First Quantum said Inmet's rejection did not include any compelling alternatives to its proposal and presented only "generic and rehearsed arguments."
The investor meetings will give Inmet shareholders a chance to speak to and hear from members of First Quantum's senior management team themselves.
"We hope you will be able join us at these events," First Quantum chairman and chief executive Philip Pascall wrote in a letter to shareholders, released Thursday.
Inmet owns 80 per cent of the Cobre Panama copper project through Minera Panama SA, with the remainder owned by Korea Panama Mining Corp.
In rejecting the offer, Inmet said the offer of $72 per share, half in cash and half in stock, undervalued the company and its Cobre Panama project.
The company pointed to the risk of swapping Inmet shares for those of First Quantum and the bidder's relative lack of experience building a mine the size of the project in Panama.
Inmet also said this week it was in talks regarding a range of alternatives as it formally rejected First Quantum's hostile takeover bid.
First Quantum said Thursday that Inmet should also open talks up with it.
"The Inmet Board has not heard from us about our business and about our plans for the combined entity, even though Inmet shareholders have been offered the opportunity to participate in our future success through ownership of First Quantum shares," Pascall wrote in his letter.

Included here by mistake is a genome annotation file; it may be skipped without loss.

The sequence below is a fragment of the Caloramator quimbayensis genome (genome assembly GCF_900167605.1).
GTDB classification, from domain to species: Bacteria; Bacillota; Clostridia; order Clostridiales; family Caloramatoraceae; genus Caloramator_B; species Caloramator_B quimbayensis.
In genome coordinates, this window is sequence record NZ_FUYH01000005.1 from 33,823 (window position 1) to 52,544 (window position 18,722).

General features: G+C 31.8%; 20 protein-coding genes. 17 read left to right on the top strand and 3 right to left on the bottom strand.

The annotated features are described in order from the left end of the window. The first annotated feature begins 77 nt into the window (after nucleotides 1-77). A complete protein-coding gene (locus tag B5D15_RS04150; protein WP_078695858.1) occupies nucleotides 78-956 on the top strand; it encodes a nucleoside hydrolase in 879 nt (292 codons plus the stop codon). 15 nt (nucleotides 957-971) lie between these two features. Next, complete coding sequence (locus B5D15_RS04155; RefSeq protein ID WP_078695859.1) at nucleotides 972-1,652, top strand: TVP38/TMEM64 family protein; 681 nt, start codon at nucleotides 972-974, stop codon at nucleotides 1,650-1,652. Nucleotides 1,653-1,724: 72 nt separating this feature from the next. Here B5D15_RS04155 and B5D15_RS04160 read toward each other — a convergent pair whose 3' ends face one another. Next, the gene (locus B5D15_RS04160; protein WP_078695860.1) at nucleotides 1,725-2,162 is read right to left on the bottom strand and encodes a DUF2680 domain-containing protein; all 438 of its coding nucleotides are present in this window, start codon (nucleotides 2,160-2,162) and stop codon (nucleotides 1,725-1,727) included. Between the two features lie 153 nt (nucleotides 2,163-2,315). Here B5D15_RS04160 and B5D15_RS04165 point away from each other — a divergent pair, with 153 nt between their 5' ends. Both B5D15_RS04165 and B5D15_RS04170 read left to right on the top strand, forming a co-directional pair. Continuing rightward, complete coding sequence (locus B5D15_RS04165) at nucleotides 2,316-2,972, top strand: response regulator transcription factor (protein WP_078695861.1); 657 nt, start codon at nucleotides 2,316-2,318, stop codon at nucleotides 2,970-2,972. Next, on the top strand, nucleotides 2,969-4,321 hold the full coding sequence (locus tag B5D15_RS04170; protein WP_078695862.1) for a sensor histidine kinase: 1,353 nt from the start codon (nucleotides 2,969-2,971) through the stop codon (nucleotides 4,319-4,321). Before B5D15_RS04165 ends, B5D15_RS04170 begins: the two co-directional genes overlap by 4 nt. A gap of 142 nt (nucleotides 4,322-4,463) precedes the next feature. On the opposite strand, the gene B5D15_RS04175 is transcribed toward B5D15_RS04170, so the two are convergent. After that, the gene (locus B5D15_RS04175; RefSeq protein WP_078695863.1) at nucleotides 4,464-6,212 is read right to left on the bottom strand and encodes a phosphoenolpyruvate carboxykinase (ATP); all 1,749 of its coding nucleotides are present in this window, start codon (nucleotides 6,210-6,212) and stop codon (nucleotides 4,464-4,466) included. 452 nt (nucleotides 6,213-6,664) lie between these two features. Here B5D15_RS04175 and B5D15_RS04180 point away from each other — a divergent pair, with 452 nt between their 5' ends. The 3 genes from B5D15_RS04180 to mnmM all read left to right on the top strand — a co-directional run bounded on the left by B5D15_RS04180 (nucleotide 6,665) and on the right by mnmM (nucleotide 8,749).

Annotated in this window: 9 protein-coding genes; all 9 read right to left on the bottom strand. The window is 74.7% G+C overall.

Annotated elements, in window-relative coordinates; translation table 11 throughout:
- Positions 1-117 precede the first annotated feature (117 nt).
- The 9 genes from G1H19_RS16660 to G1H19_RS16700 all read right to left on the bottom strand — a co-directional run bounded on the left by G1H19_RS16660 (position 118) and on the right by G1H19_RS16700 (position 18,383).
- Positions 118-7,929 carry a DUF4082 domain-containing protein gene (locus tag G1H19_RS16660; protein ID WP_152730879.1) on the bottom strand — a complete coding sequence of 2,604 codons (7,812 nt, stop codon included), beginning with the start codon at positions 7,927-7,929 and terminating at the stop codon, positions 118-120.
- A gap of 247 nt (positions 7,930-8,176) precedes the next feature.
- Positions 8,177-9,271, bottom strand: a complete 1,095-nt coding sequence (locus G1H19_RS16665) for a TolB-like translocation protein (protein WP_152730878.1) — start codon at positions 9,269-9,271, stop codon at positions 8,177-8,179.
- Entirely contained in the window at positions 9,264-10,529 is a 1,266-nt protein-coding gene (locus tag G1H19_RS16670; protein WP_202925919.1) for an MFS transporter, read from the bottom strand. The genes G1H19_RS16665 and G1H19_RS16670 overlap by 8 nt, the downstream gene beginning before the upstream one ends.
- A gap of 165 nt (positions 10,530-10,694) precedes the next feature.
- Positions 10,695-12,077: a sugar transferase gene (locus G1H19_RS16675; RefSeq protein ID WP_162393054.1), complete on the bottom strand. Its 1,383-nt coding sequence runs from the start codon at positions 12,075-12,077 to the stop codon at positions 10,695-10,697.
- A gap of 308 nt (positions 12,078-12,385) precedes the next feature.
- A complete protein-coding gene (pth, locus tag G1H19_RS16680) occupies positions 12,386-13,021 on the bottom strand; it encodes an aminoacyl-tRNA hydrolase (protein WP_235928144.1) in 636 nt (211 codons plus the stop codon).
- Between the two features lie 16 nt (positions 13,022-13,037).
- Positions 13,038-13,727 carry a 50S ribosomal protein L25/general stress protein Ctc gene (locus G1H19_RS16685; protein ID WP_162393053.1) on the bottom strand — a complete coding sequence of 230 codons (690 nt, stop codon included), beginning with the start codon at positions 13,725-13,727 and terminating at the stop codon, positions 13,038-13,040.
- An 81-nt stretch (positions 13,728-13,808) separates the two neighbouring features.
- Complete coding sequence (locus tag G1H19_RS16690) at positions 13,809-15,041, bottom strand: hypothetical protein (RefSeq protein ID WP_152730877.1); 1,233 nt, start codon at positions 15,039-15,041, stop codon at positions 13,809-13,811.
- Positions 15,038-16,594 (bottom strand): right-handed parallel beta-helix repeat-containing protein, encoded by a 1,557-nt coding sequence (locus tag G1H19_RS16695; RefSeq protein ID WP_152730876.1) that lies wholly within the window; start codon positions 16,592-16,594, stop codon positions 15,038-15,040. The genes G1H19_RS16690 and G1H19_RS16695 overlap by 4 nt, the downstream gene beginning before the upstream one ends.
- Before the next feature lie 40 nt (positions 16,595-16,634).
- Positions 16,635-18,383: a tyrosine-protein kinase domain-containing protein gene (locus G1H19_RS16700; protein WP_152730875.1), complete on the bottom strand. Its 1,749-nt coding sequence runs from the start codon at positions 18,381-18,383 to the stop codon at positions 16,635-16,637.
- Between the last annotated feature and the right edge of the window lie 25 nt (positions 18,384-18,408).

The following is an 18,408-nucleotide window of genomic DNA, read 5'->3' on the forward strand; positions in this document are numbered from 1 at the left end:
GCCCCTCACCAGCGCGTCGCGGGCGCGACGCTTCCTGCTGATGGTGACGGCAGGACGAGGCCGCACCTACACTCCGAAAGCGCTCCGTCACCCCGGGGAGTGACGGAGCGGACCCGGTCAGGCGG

"This clearly limits the Inmet Board's ability to provide a sound and reliable recommendation to you on the merits of our offer."
First Quantum has said the combination of the two companies would create one of the world's fastest growing copper miners with the potential to produce more than 1.3 million tonnes of copper annually by 2018.
The bid by First Quantum follows the sale of its operations in the Democratic Republic of Congo to Kazakhstani miner Eurasian Natural Resources Corp. for $1.25 billion.
First Quantum had written off the value of the assets in 2010 after its operations in Congo were nationalized by the government of the mineral-rich central African country
First Quantum increased its offer last month to $72 per Inmet share or about $5.1 billion after an earlier bid of $4.9 billion was also rejected.
Inmet shares were down 27 cents at $70.50 in trading on the Toronto Stock Exchange on Thursday.